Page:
This Is What Happens

February 26th, 2010at 07:21am Posted by Eli

When you don’t deliver on your campaign promises.  Or actively work to sabotage them.

A year after supporting Barack Obama for president by an overwhelming 2-to-1 ratio, young adults are cooling quickly toward his Democrats amid dissatisfaction over the lack of change in Washington and an escalating war in Afghanistan.

A study by the Pew Research Center, being released Wednesday, highlights the eroding support from 18- to 29-year- olds whose strong turnout in November 2008 was read by some demographers as the start of a new Democratic movement.

The findings are significant because they offer further proof that the diverse coalition of voters Obama cobbled together in 2008 — including high numbers of first-timers, young minorities and youths — are not Democratic Party voters who can necessarily be counted on.

While young adults remain decidedly more liberal, the survey found the Democratic advantage among 18- to 29-year-olds has substantially narrowed, from a record 62 percent identifying as Democrat vs. 30 percent for the Republicans in 2008, down to 54 percent vs. 40 percent last December. It was the largest percentage point jump in those who identified or leaned Republican among all the voting age groups.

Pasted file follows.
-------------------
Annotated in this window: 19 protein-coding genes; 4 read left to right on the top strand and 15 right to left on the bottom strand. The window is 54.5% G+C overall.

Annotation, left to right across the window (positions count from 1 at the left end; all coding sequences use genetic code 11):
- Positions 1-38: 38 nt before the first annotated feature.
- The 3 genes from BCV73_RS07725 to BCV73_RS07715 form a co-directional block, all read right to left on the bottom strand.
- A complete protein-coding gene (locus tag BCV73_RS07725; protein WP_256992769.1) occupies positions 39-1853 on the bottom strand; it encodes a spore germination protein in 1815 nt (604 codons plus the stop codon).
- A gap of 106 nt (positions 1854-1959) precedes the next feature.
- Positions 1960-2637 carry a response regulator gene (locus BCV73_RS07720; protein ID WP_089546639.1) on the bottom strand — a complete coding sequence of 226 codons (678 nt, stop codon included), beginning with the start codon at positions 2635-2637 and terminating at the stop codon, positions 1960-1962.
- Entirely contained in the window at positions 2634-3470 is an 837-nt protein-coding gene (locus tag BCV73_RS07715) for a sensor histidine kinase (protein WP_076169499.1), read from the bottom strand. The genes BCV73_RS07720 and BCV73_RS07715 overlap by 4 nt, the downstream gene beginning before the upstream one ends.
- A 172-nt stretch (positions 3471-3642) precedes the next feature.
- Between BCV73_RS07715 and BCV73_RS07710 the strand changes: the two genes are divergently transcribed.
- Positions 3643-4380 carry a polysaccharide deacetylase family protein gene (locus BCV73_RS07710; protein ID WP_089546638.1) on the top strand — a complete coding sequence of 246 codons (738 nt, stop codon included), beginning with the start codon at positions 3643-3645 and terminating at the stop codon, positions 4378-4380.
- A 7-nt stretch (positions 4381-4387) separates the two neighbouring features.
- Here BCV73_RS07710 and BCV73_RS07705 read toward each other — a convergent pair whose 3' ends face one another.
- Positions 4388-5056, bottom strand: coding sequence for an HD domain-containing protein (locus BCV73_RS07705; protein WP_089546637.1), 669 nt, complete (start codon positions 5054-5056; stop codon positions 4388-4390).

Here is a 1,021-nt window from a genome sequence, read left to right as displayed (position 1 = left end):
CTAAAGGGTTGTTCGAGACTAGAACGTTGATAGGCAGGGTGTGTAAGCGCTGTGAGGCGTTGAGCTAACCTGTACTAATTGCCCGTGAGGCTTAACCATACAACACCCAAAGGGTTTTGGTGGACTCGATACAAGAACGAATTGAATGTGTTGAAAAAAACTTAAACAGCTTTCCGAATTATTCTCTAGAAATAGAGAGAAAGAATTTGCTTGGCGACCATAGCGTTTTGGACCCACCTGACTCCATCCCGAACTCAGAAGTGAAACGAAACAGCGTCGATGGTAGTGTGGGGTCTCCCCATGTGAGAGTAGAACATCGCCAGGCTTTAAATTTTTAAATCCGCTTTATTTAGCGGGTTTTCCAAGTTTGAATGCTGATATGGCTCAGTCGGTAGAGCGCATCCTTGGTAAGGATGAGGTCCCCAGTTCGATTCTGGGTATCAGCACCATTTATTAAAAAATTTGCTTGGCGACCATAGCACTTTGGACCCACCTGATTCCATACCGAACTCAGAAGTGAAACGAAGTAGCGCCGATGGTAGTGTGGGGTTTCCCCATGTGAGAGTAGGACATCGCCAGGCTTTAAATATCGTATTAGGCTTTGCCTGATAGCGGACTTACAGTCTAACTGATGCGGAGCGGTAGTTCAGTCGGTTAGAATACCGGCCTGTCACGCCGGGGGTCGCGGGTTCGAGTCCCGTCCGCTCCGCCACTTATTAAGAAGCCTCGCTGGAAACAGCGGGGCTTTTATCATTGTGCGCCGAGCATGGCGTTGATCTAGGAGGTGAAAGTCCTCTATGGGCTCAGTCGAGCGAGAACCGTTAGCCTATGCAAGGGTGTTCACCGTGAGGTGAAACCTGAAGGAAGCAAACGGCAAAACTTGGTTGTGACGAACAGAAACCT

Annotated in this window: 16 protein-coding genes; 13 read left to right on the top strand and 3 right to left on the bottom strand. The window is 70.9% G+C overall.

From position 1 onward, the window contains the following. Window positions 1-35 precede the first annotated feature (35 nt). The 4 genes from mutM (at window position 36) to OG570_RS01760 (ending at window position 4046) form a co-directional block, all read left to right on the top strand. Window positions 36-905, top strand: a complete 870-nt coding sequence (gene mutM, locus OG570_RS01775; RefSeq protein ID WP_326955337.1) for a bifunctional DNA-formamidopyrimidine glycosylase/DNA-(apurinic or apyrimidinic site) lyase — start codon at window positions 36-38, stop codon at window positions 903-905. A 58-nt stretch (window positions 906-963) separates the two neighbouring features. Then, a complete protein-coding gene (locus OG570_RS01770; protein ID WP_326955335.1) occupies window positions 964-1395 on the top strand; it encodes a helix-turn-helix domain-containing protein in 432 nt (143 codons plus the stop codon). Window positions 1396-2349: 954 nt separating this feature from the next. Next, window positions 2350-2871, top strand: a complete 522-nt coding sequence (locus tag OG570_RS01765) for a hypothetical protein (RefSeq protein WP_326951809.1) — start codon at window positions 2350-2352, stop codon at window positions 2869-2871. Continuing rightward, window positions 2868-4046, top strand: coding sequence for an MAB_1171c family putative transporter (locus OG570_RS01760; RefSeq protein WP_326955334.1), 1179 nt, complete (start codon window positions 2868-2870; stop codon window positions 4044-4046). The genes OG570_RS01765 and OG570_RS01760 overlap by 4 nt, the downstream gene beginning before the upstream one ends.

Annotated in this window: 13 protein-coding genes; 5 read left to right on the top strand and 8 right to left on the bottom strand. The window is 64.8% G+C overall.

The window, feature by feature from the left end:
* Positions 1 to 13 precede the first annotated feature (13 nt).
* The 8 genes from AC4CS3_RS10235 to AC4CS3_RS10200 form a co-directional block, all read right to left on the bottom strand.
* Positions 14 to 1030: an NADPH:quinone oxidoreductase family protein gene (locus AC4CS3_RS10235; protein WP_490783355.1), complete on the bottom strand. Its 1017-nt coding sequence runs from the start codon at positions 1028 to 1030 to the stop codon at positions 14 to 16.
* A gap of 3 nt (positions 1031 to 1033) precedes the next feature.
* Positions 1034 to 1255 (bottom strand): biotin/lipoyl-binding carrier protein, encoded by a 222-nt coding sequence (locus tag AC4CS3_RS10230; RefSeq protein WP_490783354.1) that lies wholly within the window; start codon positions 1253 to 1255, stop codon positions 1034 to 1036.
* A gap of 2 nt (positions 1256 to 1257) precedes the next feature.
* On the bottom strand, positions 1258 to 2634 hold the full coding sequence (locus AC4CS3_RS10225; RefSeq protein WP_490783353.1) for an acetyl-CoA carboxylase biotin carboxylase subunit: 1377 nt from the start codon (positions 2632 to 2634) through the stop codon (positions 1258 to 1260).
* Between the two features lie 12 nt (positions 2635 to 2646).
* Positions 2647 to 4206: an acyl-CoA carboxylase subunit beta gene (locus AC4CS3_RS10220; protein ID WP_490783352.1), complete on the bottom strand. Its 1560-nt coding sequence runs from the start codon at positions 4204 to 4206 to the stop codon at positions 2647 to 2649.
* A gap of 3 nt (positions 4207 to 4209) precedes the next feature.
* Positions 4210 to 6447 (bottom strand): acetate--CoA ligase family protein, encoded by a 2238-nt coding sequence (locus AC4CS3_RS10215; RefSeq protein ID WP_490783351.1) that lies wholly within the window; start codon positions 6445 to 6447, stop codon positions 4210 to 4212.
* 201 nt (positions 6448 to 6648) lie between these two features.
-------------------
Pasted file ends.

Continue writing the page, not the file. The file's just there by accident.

Young adults’ voting enthusiasm also crumbled.

During the presidential election, turnout among 18- to 29-year-olds was the highest in years, comprising roughly 20 percent of the voters in many states including Virginia and New Jersey, due in part to high participation from young blacks and Hispanics.

That percentage, however, dropped by half for the governors’ races in those states last November, where Republicans celebrated wins as black groups pushed Obama to do more to soften the economic blow from mortgage foreclosures and Latinos saw little progress on immigration reform. Young adults also were the least likely of any age group to identify themselves as regular voters.

They could have been “the start of a new Democratic movement”, but Obama chose to turn his back on them the second his election was secure.  Apparently he either thinks he can win without them, that he can turn on the charm and the uplifting hopey talk when he needs it, or that they’ll just have to vote for him because the alternative is so much worse.  Personally, I wouldn’t bet my presidency on any of those outcomes.  Maybe he thinks grateful PhRMA and Wall Street dollars will be enough to buy the 2012 election, but I kinda doubt that too.

And it won’t be just the youth vote Obama will be losing; he’s going to lose a big chunk of the Democratic base too.  Contempt and betrayal are not really great drivers for turnout.

Entry Filed under: Economy,Healthcare,Obama,Politics,Polls

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